Occupy movement

Occupy Melbourne released the statement below on November 22.

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Today's victory of striking chicken workers is a massive boost in confidence to the most exploited workers of the 99% in Australia. Occupy Melbourne's Community and Union Outreach group has been a community supporter of the Baiada chicken workers since before the strike, with participants on the picket line during police attacks, as well as performing prominent stunts targeted against major Baiada purchaser Coles.

A Corporate Greed Tour, organised by Occupy Sydney, took place in Sydney on November 19. The tour targeted several greedy corporations, including the Coles supermarket chain in solidarity with striking Baiada Poultry workers in Victoria. Baiada is a major supplier of chickens to Coles.

City of Sydney Greens councillor Irene Doutney gave the speech below to Occupy Sydney’s Corporate Tour protest on November 19.

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I’d like to acknowledge that we are meeting on Aboriginal land, Gadigal land, land that was never sold, ceded or given away. I pay my respects to elders past, present and future. This is Aboriginal land — always was and always will be.

A spirited mass meeting in Manhattan’s Zuccotti Park after a police crackdown and a major student strike in Berkeley, California on November 15 showed the determination of the Occupy movement in the face of police repression and lies from politicians and the corporate media.

In New York, about 1500 people turned out for a general assembly (GA) less than 24 hours after police in riot gear rousted those camping out in Zuccotti Park, arresting up to 200 while trashing tents, supplies and even books.

Occupy Hobart? Where to begin? The possibilities are infinite. It is not an organisation with a set political agenda. It is a decentralised mass of people coming together with their own ideas in fusion as a collective.

A major trigger for me to help start Occupy Hobart, which began on October 29, was the hundreds of riot police that evicted peaceful occupiers in Melbourne on October 21.

Since the Occupy movement in Melbourne began in City Square in October it has been met with resistance from the Melbourne City Council and the Victorian Police force.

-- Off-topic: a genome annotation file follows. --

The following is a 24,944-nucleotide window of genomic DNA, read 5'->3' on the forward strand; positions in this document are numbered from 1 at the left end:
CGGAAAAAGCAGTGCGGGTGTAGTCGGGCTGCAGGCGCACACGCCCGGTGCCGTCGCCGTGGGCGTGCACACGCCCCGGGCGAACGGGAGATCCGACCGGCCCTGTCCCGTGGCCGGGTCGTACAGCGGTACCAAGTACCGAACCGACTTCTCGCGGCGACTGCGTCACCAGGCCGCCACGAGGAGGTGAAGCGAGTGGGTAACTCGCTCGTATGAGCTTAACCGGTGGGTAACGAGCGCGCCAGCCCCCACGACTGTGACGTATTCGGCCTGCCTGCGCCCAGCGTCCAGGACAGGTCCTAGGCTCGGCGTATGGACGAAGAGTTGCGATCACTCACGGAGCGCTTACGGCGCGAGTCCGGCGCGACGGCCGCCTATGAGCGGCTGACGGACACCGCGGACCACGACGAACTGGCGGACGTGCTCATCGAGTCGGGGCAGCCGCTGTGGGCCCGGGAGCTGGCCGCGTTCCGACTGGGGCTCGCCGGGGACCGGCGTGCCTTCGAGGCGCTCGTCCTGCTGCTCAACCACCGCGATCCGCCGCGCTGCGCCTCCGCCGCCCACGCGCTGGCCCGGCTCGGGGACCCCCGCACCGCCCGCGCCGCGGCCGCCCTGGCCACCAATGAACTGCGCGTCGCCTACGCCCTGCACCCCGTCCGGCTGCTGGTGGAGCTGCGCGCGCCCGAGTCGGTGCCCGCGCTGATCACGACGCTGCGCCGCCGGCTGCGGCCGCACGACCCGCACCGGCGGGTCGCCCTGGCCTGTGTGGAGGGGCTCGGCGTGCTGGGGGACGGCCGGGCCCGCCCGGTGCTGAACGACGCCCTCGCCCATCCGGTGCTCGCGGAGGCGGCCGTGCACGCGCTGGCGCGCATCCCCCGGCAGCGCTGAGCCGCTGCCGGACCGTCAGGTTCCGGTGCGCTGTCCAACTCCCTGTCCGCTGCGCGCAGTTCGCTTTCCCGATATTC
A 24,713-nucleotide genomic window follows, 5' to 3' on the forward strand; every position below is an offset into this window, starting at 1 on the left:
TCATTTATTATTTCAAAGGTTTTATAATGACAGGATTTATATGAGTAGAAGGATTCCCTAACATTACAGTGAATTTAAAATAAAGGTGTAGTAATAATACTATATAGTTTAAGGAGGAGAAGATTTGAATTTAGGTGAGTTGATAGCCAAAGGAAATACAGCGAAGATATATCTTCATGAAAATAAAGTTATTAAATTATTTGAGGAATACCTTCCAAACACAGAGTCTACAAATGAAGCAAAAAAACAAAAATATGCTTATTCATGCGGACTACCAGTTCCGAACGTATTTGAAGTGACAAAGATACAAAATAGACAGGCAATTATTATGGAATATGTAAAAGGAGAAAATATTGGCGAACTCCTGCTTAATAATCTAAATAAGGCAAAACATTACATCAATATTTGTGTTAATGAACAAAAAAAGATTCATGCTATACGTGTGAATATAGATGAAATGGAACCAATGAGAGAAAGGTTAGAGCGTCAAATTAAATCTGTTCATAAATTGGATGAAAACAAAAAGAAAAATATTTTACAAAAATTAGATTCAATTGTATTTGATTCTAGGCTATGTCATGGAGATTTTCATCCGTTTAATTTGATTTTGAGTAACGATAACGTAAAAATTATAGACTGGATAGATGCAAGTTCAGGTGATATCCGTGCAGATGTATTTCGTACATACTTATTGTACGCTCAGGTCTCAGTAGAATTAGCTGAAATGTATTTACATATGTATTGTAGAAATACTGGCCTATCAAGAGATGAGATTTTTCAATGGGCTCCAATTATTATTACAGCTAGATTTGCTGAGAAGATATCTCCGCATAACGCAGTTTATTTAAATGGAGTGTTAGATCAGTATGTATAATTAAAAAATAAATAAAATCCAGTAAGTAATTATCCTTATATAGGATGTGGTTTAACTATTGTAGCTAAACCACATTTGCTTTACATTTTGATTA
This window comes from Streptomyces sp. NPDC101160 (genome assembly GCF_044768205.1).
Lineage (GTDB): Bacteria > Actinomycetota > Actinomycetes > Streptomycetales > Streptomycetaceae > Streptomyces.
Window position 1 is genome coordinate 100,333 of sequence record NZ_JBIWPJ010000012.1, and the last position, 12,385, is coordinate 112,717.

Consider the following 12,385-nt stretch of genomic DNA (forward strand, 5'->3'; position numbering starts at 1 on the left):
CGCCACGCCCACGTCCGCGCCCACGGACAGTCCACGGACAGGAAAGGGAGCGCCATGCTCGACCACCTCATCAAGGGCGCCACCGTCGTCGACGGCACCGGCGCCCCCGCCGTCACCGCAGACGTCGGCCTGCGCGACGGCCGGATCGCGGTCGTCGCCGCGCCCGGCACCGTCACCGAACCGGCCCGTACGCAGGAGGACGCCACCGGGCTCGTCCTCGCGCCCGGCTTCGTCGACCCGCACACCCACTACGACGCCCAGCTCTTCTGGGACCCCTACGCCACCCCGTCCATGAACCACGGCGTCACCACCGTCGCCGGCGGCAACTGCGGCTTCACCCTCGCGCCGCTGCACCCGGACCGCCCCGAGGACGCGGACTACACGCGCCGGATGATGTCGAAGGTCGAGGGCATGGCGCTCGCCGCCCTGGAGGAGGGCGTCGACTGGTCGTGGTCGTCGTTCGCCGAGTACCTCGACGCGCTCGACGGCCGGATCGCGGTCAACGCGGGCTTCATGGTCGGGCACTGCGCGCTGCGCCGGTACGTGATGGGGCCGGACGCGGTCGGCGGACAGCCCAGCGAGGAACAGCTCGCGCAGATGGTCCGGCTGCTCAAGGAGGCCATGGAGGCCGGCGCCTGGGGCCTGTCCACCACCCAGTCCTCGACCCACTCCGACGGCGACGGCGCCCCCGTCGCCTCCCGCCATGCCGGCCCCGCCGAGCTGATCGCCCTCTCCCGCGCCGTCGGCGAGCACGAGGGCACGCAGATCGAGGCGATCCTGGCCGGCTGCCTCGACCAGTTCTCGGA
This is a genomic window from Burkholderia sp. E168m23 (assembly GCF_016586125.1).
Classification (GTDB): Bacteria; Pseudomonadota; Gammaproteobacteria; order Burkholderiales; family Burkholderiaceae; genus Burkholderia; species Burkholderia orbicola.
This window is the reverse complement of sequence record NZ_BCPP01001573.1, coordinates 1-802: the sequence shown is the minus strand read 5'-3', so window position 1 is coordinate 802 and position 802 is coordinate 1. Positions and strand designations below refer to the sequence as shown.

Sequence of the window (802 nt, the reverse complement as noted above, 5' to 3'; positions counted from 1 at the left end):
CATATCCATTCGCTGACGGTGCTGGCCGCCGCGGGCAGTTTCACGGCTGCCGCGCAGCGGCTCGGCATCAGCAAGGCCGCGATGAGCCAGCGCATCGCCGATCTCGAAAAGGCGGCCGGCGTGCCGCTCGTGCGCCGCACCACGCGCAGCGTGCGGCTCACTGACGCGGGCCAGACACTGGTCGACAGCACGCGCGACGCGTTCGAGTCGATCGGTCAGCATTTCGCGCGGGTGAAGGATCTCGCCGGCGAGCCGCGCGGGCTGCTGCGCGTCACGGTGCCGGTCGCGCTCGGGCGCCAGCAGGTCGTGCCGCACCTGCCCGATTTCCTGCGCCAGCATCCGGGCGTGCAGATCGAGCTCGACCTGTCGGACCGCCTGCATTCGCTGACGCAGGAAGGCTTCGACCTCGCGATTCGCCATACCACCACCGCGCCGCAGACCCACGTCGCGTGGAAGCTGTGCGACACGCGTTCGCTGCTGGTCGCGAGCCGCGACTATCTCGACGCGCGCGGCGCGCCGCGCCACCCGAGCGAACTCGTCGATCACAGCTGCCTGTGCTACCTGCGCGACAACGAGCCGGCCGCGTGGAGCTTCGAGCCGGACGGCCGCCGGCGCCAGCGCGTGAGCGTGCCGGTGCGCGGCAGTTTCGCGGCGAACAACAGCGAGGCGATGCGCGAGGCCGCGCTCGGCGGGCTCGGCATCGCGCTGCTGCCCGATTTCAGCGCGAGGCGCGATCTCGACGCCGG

Last month, the Melbourne occupiers were violently evicted and thrown out of City Square by more than 500 police. Close to 100 activists and bystanders were arrested. The police stole people’s belongings. Of the 17 truckloads of property that were taken 14 were driven to a local tip and dumped in landfill.

Activists from Occupy Melbourne’s Indigenous Working Group served an eviction to Melbourne City Council and Lord Mayor Robert Doyle on November 23.

Indigenous activist Robbie Thorpe said: “Australia is a crime scene, whose law is based on the principles of theft, rape and murder. We need a treaty with the Original Nations.”

The action was called by in response to the recent violent attacks on the democratic right to protest, including the brutal attack on several Indigenous activists on October 21 when Occupy Melbourne was evicted from City Square.

November 19 marks the seventh anniversary of “the police murder of Mulrunji Doomadgee on Palm Island”, says Sam Watson, a prominent Queensland Murri leader and Socialist Alliance member.

In Brisbane, supporters of Aboriginal rights will rally that day to demand governments implement all 339 recommendations of the 1991 Royal Commission into Black deaths in custody.

Watson told Green Left Weekly: “It is important that Aboriginal people and their supporters mark this solemn day with a rally and march to continue our urgent call for justice for all Aboriginal deaths in custody.

The report below was posted by Occupy Wall Street on the evening of November 17.

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On the November 17 Day of Action in New York, to mark two months since the Occupy Wall Street camp began and coming just two days after violent eviction of campers from Liberty Park in Manhattan, there was:

* More than 30,000 People Rally in New York City (NYPD estimated 32,500), including organised contingents of workers, students, and other members of “the 99%”.
* Actions in at least 30 cities across the country and around the world

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